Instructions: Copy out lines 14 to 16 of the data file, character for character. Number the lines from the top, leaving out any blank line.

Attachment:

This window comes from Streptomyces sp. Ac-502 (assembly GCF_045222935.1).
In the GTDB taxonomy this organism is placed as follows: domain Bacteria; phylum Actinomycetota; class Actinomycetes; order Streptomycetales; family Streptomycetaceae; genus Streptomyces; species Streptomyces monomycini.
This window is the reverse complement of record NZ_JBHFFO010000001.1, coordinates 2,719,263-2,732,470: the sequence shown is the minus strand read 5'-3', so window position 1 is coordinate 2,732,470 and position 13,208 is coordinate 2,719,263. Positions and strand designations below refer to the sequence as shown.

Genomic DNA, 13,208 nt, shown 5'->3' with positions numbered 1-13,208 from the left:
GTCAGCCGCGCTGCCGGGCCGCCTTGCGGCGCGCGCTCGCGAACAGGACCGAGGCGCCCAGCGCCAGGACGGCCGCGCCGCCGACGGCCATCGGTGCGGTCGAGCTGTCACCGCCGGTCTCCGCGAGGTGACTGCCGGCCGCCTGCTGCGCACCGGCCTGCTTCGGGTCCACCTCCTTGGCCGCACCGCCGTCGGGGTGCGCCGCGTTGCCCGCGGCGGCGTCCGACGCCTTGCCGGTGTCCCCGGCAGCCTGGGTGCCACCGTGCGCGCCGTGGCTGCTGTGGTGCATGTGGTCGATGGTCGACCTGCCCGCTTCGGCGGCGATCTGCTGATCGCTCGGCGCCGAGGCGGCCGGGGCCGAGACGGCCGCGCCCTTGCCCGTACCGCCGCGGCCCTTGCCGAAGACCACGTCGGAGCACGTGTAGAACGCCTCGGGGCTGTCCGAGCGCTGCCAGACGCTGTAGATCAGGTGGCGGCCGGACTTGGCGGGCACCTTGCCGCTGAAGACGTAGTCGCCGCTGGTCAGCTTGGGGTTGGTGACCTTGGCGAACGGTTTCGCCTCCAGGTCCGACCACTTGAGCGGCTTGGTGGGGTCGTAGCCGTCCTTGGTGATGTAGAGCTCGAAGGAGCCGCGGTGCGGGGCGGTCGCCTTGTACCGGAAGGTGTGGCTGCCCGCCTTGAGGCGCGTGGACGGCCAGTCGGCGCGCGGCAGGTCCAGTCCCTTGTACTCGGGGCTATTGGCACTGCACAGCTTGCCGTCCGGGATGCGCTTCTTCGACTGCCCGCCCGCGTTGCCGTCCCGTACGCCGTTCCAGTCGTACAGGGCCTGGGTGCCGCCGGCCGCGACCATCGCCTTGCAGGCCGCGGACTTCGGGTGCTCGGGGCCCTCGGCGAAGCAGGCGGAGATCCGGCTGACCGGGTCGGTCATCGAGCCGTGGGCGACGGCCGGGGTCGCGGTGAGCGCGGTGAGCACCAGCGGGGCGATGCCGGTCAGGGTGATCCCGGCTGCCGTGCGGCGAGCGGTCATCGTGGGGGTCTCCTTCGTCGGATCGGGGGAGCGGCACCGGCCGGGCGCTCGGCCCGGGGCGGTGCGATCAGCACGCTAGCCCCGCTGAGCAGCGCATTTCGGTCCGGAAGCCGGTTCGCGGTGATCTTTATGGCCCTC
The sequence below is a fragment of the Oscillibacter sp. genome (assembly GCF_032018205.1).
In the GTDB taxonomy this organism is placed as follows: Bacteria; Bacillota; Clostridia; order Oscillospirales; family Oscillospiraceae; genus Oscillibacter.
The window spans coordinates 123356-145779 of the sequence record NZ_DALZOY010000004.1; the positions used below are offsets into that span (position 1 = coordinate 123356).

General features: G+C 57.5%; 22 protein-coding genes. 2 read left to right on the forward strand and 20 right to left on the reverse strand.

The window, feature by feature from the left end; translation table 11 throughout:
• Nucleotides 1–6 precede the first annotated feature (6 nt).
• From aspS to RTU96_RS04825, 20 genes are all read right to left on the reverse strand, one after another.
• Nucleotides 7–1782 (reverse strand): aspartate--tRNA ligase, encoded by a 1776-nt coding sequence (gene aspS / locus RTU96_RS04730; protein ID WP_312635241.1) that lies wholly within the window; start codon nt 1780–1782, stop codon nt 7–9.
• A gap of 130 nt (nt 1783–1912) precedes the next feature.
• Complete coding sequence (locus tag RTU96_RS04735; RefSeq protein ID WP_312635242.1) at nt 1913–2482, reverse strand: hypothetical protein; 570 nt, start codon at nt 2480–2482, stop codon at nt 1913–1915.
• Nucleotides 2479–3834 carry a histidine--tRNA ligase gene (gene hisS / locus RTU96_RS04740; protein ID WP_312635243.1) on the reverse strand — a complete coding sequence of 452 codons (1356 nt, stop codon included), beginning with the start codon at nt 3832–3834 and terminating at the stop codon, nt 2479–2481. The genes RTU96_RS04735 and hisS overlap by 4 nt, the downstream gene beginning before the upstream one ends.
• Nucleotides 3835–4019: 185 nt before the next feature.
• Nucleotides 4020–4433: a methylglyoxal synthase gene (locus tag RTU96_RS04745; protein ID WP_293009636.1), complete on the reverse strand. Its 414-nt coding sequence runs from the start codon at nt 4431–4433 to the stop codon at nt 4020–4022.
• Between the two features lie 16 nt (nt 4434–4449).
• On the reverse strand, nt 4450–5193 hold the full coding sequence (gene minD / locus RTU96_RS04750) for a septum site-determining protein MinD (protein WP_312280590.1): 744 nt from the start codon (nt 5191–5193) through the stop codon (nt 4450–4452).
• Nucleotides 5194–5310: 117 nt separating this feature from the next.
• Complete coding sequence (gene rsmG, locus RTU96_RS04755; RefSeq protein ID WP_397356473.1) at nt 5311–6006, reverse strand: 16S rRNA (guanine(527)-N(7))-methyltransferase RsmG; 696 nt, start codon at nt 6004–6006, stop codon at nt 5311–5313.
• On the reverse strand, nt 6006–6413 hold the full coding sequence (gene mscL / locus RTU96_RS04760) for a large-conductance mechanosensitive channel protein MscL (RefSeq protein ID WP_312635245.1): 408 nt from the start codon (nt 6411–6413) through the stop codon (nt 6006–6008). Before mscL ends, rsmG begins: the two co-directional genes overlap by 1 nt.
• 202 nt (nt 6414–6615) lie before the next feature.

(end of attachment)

• A gap of 130 nt (nt 1783–1912) precedes the next feature.
• Complete coding sequence (locus tag RTU96_RS04735; RefSeq protein ID WP_312635242.1) at nt 1913–2482, reverse strand: hypothetical protein; 570 nt, start codon at nt 2480–2482, stop codon at nt 1913–1915.
• Nucleotides 2479–3834 carry a histidine--tRNA ligase gene (gene hisS / locus RTU96_RS04740; protein ID WP_312635243.1) on the reverse strand — a complete coding sequence of 452 codons (1356 nt, stop codon included), beginning with the start codon at nt 3832–3834 and terminating at the stop codon, nt 2479–2481. The genes RTU96_RS04735 and hisS overlap by 4 nt, the downstream gene beginning before the upstream one ends.